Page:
GN is the only tech outlet that did any actual testing on the cables, and they did this not just by sending one out to a professional lab for verification, but by doing individual unit tests on multiple physical tables to re-create possible error scenarios. Of all the possiblities (and they tested different cables from different vendors) the only one which reliably recreates the burnout is when the connector is both not fully seated, and also sits at a slight angle in the socket. Both of these are user-error problems, but the user error is compounded by the fact that the physical security of the socket (not the internal design of the pin connectors) isn't robust enough compared to the old 8-pin design.

    Literally everyone else was guessing. Only GN actually tried to recreate the problem and validate what was going on.
  • Hairs - Saturday, May 27, 2023 - link

    "The key takeaway is that, at least on the ASRock X670E Taichi, things are working as they should be with AGESA (BETA), and we look forward to a full release (non-BETA) of their latest AGESA in the coming weeks."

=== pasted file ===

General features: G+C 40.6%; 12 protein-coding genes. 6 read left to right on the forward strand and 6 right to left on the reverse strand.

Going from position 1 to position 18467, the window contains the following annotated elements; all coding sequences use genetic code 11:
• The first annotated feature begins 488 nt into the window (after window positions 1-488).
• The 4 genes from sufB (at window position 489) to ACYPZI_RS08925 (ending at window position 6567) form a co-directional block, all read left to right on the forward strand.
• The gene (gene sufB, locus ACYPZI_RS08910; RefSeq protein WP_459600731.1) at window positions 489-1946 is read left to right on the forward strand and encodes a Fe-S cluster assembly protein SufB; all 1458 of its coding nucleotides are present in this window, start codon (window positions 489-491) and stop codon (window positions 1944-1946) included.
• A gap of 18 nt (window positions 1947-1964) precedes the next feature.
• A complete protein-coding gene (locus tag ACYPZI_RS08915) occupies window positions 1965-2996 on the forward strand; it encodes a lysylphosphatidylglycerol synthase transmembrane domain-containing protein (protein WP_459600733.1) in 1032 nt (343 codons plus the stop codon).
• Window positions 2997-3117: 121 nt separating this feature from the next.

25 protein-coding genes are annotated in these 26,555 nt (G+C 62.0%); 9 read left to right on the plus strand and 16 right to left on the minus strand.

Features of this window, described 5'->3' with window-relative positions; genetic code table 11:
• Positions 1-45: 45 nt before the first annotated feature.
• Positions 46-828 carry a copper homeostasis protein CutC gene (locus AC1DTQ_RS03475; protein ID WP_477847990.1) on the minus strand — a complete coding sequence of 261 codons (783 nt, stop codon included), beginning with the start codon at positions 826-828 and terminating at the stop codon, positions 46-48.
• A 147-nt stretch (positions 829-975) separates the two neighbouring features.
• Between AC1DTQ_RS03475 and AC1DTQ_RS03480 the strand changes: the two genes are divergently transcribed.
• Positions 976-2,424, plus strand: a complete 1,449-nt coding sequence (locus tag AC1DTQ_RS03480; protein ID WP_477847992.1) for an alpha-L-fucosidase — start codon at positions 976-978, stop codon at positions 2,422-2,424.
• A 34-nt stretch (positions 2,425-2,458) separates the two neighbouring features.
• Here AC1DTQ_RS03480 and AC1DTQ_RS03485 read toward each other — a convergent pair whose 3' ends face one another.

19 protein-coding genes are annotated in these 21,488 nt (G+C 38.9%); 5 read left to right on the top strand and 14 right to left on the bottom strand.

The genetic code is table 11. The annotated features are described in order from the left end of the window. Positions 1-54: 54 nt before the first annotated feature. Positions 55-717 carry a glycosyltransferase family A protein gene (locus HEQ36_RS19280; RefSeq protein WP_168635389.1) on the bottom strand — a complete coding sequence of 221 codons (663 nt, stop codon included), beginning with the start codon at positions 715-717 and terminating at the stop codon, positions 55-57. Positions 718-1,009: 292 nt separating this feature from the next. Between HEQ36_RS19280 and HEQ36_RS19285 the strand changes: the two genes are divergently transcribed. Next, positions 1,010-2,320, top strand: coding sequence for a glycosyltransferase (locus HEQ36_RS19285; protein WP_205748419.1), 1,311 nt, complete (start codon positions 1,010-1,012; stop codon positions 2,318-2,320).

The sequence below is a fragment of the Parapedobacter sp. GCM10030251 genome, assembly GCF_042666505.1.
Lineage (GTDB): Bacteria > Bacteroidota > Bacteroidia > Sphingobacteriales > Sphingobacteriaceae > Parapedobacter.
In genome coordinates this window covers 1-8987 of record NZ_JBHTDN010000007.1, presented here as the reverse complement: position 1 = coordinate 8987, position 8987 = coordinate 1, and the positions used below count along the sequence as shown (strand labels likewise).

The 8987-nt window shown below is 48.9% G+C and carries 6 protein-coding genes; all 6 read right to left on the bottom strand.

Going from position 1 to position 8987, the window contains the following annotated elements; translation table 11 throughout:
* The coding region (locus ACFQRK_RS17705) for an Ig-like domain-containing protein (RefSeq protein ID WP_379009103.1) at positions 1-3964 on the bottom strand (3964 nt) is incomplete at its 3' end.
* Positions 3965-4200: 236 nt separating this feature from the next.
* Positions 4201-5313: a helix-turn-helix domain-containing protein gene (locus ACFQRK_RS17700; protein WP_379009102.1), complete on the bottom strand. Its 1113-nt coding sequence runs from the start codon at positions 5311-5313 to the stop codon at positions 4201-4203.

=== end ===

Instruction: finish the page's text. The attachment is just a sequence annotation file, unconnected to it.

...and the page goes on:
Anandtech haven't event tested OCP, which is one of ASUS's primary failures and yet claim "everything" is working. Great conclusion and in-depth analysis there. "Ignore that other reviewer who claims there are multiple problems, I ran HWinfo and it's grand."

    Calling GN's work "shock value capitalization" when they were literally the only tech reviewers either on YT or on written blogs who took actual time to analyse things and delayed their content specifically to avoid bandwagon-jumping and pushing a scare narrative that all cards using the connector were guaranteed to burn up is laughable.

    Where was Anandtech's deep analysis of the topic? Oh right they haven't done any GPU work in years other than reprint PR releases.
  • army165 - Tuesday, May 16, 2023 - link

    I have a 7800X3D and an Asus B650 board. Should I take it out and inspect it for damage? I upgraded to the 1303 BIOS when I got the board and didn't move to the Beta BIOS 1410 until after Asus redacted their "we won't fix this if you use this" message on the BIOS description.